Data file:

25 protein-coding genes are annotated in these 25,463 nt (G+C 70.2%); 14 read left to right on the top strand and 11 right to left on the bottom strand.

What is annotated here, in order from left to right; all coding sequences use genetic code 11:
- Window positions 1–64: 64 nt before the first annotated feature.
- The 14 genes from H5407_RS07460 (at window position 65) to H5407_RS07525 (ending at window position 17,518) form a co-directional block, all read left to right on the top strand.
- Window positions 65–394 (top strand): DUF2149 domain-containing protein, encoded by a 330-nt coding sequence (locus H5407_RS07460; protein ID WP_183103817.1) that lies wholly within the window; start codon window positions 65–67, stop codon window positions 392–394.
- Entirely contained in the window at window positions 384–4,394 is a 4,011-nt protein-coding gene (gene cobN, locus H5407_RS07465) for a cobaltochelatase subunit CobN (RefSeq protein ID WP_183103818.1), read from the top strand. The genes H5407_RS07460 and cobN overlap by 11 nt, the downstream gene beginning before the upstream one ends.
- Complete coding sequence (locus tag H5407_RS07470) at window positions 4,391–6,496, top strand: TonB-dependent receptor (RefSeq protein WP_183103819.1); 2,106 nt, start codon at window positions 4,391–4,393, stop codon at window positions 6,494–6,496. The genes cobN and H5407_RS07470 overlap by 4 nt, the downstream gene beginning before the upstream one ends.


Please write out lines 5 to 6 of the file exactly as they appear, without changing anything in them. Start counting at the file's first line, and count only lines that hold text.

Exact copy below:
- Window positions 65–394 (top strand): DUF2149 domain-containing protein, encoded by a 330-nt coding sequence (locus H5407_RS07460; protein ID WP_183103817.1) that lies wholly within the window; start codon window positions 65–67, stop codon window positions 392–394.
- Entirely contained in the window at window positions 384–4,394 is a 4,011-nt protein-coding gene (gene cobN, locus H5407_RS07465) for a cobaltochelatase subunit CobN (RefSeq protein ID WP_183103818.1), read from the top strand. The genes H5407_RS07460 and cobN overlap by 11 nt, the downstream gene beginning before the upstream one ends.